These findings illustrated that gamification created a specialized class-setting for developing swift understandings and generating new ideas. At the same time, the study points out that the reward given to students (through the use of experience points) stimulates their motivation to be involved. Furthermore, they enunciated that educational games help students to become more sociable, creative, and persuasive. They also develop leadership and effective time management skills (Remnova & Shtyrkhun, 2020).
Jain et al. concluded that there is a positive relationship between motivation and the features of gamification (i.e. badges, rankings, progress bars, etc.) in their study. It stimulates motivation, collaboration, and increases students’ performance simultaneously (Machová et al., 2020). Whelan (2005), found that it is effective to learn through gaming rather than listening and reading because the students are actively participating. McFarlane et al. proved that games are vital in talent and skills development, including communication, collaboration, and problem-solving skills (2002).
In addition to these findings, Zhang et al. (2015) found that gamification enhances the interconnection among diverse academic streams such as finance, which would result in an enhanced entrepreneurial self-efficacy. This is related to Bandura’s theory of self-efficacy. He illustrated that the higher someone’s self-efficacy is, the greater their educational preparation will be to obtain those goals (Bandura, 1994). According to this theory, self-efficacy will lead to a better determination coming for students, to achieve what they consider to be their goals.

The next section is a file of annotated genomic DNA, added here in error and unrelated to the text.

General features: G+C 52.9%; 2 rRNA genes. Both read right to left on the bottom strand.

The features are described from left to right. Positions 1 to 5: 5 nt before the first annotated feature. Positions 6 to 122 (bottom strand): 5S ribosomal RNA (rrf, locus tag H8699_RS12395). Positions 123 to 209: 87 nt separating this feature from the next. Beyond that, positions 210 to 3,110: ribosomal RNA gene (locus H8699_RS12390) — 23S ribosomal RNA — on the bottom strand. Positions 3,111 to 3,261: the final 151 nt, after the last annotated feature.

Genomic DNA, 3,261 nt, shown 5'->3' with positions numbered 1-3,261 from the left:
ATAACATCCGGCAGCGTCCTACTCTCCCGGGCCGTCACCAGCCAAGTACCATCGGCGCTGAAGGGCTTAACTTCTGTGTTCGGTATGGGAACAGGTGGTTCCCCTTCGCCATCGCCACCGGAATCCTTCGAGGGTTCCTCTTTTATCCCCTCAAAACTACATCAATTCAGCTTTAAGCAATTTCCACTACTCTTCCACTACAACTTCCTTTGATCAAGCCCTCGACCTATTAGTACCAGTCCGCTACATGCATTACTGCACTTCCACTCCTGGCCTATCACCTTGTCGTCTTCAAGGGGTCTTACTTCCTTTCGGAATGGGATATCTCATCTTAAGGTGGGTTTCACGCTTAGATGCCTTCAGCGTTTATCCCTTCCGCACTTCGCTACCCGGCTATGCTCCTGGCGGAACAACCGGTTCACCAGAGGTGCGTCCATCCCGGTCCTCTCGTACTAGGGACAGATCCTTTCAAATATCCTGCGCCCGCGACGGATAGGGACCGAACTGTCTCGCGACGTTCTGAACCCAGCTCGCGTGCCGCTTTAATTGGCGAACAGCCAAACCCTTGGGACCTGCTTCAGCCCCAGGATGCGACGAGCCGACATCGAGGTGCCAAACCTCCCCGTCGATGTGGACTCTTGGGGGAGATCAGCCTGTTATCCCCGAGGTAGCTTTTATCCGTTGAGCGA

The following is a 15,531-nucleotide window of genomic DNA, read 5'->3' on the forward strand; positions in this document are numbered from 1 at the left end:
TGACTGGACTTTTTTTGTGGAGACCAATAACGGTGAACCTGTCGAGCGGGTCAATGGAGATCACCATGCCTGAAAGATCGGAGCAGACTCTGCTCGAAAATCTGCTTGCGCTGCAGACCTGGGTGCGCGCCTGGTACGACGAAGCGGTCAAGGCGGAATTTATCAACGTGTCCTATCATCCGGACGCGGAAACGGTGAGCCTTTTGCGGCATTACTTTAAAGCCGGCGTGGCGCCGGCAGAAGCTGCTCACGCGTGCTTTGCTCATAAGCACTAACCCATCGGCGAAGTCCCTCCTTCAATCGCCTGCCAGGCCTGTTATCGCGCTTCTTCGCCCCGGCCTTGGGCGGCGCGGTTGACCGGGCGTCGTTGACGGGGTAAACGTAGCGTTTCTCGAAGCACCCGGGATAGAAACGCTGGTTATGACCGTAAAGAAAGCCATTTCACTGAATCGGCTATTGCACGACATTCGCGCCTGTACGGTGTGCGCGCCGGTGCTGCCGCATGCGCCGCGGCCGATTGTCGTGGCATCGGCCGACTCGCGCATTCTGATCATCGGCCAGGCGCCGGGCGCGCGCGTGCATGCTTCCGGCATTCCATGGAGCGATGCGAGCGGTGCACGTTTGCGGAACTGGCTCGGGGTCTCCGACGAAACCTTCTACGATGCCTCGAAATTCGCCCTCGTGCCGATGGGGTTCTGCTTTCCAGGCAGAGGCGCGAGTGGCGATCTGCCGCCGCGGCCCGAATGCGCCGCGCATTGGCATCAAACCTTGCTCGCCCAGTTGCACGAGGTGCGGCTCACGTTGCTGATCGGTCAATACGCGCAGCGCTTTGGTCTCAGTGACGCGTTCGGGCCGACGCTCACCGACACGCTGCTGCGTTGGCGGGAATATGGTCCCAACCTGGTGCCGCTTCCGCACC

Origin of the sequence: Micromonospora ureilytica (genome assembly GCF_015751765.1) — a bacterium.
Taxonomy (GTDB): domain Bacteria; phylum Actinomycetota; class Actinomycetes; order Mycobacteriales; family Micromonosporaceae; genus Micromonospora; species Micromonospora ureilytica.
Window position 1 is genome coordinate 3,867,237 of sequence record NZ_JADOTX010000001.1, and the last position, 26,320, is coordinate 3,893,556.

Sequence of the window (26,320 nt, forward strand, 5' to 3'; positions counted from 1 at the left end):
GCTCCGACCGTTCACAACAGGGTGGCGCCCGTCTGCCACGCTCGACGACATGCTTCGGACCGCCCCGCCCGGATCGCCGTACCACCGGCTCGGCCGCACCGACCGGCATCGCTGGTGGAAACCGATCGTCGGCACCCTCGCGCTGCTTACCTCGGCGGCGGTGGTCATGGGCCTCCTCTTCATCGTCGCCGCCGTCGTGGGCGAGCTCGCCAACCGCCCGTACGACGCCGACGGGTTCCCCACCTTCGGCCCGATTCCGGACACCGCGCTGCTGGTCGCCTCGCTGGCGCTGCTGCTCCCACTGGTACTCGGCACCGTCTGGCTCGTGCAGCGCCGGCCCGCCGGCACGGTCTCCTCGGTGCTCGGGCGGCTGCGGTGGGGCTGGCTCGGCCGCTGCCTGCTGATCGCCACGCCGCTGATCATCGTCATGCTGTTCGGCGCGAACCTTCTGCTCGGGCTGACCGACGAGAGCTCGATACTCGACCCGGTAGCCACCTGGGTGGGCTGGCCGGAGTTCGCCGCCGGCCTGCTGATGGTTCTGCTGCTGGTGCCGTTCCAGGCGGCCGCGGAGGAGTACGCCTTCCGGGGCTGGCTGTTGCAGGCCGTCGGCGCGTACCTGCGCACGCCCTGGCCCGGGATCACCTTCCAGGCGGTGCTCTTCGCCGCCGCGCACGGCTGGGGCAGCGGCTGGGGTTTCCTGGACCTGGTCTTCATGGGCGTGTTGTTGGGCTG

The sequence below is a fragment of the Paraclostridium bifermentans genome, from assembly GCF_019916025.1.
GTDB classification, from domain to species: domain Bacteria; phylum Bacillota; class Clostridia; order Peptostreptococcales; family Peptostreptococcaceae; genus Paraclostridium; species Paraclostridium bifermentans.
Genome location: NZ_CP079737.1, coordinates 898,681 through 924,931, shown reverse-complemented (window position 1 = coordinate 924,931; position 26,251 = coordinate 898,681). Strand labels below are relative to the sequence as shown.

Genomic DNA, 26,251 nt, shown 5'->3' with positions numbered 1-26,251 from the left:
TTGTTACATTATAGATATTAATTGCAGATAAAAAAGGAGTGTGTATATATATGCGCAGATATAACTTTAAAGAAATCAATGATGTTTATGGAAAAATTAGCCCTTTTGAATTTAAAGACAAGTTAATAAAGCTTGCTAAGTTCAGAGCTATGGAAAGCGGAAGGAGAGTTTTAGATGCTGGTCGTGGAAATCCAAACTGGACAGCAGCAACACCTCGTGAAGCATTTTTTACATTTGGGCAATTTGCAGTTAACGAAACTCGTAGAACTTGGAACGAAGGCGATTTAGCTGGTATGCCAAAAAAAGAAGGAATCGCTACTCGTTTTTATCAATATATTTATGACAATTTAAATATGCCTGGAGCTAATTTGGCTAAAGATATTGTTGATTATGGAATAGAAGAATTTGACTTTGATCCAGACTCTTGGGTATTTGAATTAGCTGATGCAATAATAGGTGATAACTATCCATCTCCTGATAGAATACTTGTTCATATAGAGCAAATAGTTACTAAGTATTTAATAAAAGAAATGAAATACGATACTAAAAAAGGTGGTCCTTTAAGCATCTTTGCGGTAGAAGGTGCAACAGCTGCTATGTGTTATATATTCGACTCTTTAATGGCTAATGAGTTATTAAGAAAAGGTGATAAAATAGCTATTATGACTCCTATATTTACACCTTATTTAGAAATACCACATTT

Over the years, gamification has increased students’ motivation in Finance classes. Aside from being perceived as familiar by students, the method also addresses possibilities that may happen such as a declined students’ participation.
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Finances Online, 47 Gamification Statistics You Must Know: 2020 Market Share Analysis & Data. Retrieved September 2020 from https://financesonline.com/gamification-statistics/
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Jain, M., Shetty, D. K., Naik, N., Maddodi, B. S., Malarout, N., Perule, N. (2020). Application of gamification in the banking sector: A systematic review. The Mattingley Pubslishing Co., Inc., 16931-16944
Lazzaro Nicole. Why We Play Games: Four Keys to More Emotion Without Story. Available online: https://pdfs.semanticscholar.org/2c62e7ddb42506beb06cad57c7bd9ee4a93b714c.pdf (accessed on 24 July 2019).
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Machová, R., Korcmáros, E., Fehér, L., Gödány, Z., Kosár, T., & Huszárik, E. S. (2020). Gamification in the focus of innovative education methods. Hradec Economic Days. Retrieved September 2, 2020 from https://digilib.uhk.cz/bitstream/handle/20.500.12603/257/Machová,%20Korcsmaros.pdf?sequence=1